The Mitsubishi logo reflects the company's name. "Mitsu" is Japanese for "three", while "hishi"/"bishi" means "water chestnut" and is part of the Japanese word for a diamond shape. The family crest of the company's founder, Yataro Iwasaki, consists of 3 rhombuses piled on top of one another. In the Mitsubishi logo, they have been rearranged into a triangle shape to recall the three-leafed family crest of the lords of Iwasaki's home town, Tosa.

Mitsubishi-Logo

The Mitsubishi logo reflects the company's name. "Mitsu" is Japanese for "three", while "hishi"/"bishi" means "water chestnut" and is part of the Japanese word for a diamond shape. The family crest of the company's founder, Yataro Iwasaki, consists of 3 rhombuses piled on top of one another. In the Mitsubishi logo, they have been rearranged into a triangle shape to recall the three-leafed family crest of the lords of Iwasaki's home town, Tosa.

The Asus brand is named after Pegasus, but the first letters were cut off to give the brand an alphabetical advantage. The early computer manufacturer Amiga, a contemporary of Apple, Apricot and Atari, used the same tactic.

The Asus brand is named after Pegasus, but the first letters were cut off to give the brand an alphabetical advantage. The early computer manufacturer Amiga, a contemporary of Apple, Apricot and Atari, used the same tactic.

Citroën - in 1900, 22-year-old André Citroën bought a patent for a herringbone, or double helical, gear (see the picture), a type of gear that provides the smooth motion of a single helical gear without the sideways thrust caused by having only one row of oblique teeth. The Citroën mark represents two pairs of teeth from the herringbone gear.

Citroën - in 1900, 22-year-old André Citroën bought a patent for a herringbone, or double helical, gear (see the picture), a type of gear that provides the smooth motion of a single helical gear without the sideways thrust caused by having only one row of oblique teeth. The Citroën mark represents two pairs of teeth from the herringbone gear.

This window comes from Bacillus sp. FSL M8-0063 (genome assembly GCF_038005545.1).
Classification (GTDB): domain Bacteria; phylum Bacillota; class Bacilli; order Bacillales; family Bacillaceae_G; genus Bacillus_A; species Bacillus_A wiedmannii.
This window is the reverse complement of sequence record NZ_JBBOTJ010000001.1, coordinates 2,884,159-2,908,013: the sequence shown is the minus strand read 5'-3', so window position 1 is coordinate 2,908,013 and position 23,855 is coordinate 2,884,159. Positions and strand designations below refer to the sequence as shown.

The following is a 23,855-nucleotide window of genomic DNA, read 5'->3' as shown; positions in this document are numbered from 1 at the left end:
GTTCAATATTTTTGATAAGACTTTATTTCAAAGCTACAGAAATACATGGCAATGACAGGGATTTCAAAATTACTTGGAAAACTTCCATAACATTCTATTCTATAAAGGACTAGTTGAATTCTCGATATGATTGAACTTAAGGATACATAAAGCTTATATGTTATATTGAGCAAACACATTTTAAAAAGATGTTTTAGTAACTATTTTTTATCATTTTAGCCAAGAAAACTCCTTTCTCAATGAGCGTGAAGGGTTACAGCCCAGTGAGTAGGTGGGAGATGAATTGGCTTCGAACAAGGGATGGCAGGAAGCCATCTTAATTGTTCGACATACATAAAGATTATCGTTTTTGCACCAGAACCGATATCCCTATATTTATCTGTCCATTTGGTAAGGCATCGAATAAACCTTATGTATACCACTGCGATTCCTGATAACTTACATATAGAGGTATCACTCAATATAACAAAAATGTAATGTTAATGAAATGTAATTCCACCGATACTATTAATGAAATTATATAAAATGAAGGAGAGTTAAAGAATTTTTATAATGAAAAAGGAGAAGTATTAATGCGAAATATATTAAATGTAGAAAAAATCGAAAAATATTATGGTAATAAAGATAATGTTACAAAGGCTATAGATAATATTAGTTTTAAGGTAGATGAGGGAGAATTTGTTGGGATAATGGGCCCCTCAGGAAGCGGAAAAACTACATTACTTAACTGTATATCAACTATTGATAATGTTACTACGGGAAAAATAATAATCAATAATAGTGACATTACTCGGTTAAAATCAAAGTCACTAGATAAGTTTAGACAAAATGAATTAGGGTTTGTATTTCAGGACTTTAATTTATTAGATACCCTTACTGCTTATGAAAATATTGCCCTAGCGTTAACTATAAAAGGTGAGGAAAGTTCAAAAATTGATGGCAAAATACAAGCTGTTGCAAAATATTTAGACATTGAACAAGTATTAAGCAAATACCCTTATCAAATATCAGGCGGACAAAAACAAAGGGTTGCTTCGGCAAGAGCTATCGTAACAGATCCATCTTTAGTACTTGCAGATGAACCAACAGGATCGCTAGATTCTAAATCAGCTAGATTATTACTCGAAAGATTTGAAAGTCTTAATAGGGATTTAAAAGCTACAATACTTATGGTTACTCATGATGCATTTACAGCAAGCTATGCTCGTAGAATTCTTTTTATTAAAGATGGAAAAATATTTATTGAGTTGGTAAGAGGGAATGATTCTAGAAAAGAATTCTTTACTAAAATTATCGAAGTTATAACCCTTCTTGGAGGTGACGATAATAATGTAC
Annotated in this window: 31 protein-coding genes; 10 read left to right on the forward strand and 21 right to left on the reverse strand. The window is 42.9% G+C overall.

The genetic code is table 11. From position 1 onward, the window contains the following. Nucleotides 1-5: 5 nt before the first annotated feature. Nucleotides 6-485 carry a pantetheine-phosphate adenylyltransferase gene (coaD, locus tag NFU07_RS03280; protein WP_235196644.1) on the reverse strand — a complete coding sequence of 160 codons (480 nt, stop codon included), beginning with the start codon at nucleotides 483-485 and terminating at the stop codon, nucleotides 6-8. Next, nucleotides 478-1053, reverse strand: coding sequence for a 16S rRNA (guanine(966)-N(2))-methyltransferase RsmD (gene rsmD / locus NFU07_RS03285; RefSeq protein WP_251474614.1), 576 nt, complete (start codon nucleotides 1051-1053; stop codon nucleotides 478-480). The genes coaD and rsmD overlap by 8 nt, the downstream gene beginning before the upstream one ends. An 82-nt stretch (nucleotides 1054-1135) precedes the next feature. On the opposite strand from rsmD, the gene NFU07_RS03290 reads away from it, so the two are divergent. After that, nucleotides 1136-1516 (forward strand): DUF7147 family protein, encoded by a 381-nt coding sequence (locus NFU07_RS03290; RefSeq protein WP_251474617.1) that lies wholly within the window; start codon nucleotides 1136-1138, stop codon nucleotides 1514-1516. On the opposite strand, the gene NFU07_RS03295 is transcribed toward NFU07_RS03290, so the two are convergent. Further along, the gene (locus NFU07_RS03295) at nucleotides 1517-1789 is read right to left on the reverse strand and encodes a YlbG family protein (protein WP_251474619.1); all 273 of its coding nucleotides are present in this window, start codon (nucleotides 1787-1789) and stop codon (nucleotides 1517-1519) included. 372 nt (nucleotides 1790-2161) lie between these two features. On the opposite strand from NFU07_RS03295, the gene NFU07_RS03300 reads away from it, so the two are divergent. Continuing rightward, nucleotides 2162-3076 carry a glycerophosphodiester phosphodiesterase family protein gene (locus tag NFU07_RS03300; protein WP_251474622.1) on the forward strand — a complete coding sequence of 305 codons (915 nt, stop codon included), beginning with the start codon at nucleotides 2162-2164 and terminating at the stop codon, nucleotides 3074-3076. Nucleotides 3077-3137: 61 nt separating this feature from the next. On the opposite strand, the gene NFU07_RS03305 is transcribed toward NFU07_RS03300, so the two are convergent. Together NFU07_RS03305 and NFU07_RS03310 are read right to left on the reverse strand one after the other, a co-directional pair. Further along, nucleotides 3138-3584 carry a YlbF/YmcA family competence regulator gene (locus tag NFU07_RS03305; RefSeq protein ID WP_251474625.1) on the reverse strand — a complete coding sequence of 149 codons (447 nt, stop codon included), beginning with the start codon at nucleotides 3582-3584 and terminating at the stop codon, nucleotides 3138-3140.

Sony's sub-brand VAIO's logo consists of representations of an analog wave in the "VA" and of binary code in the "IO".

Sony's sub-brand VAIO's logo consists of representations of an analog wave in the "VA" and of binary code in the "IO".

The Toblerone logo has a bear hidden in an image of the Matterhorn. The bear is featured on the coat of arms of Bern, where Toblerone was finvented.

The Toblerone logo has a bear hidden in an image of the Matterhorn. The bear is featured on the coat of arms of Bern, where Toblerone was finvented.

This version of the Northwest Airlines logo, used from 1989 - 2003, arranges an "N" for north and a stylised compass pointer showing northwest so as to suggest the "W" for west.

It’s an Arrow! Famous Logos with Hidden Images

This version of the Northwest Airlines logo, used from 1989 - 2003, arranges an "N" for north and a stylised compass pointer showing northwest so as to suggest the "W" for west.

Canon. This Japanese company takes its name from the bodhisattva Guanyin ('Kannon' in Japanese). Originally, 'Kwanon' (and later 'Canon', to appeal to the global market) referred to a particular line of cameras; in 1947 the company itself was renamed.

Canon. This Japanese company takes its name from the bodhisattva Guanyin ('Kannon' in Japanese). Originally, 'Kwanon' (and later 'Canon', to appeal to the global market) referred to a particular line of cameras; in 1947 the company itself was renamed.

Columbia Pictures. This lady is Columbia, a personification of the US (an American equivalent of Britannia). The image is based on Evelyn Venable, an actress in the 1930's and 1940's

Those Old Ass Movie Studios Love Their Old Ass Icons

Columbia Pictures. This lady is Columbia, a personification of the US (an American equivalent of Britannia). The image is based on Evelyn Venable, an actress in the 1930's and 1940's

The new Baskin-Robbins logo, in use since 2006, has the number 31 making part of the initials "BR". Baskin-Robbins has always used its 31 flavours of ice cream (one for every day of the month) as a central part of its marketing.

The new Baskin-Robbins logo, in use since 2006, has the number 31 making part of the initials "BR". Baskin-Robbins has always used its 31 flavours of ice cream (one for every day of the month) as a central part of its marketing.

The current FedEx logo was designed in 1994 by Lindon Leader. An arrow, promoting the idea of speed, is enclosed between the "E" and the "x". The arrow is also featured in the Arabic version of the logo.

The current FedEx logo was designed in 1994 by Lindon Leader. An arrow, promoting the idea of speed, is enclosed between the "E" and the "x". The arrow is also featured in the Arabic version of the logo.

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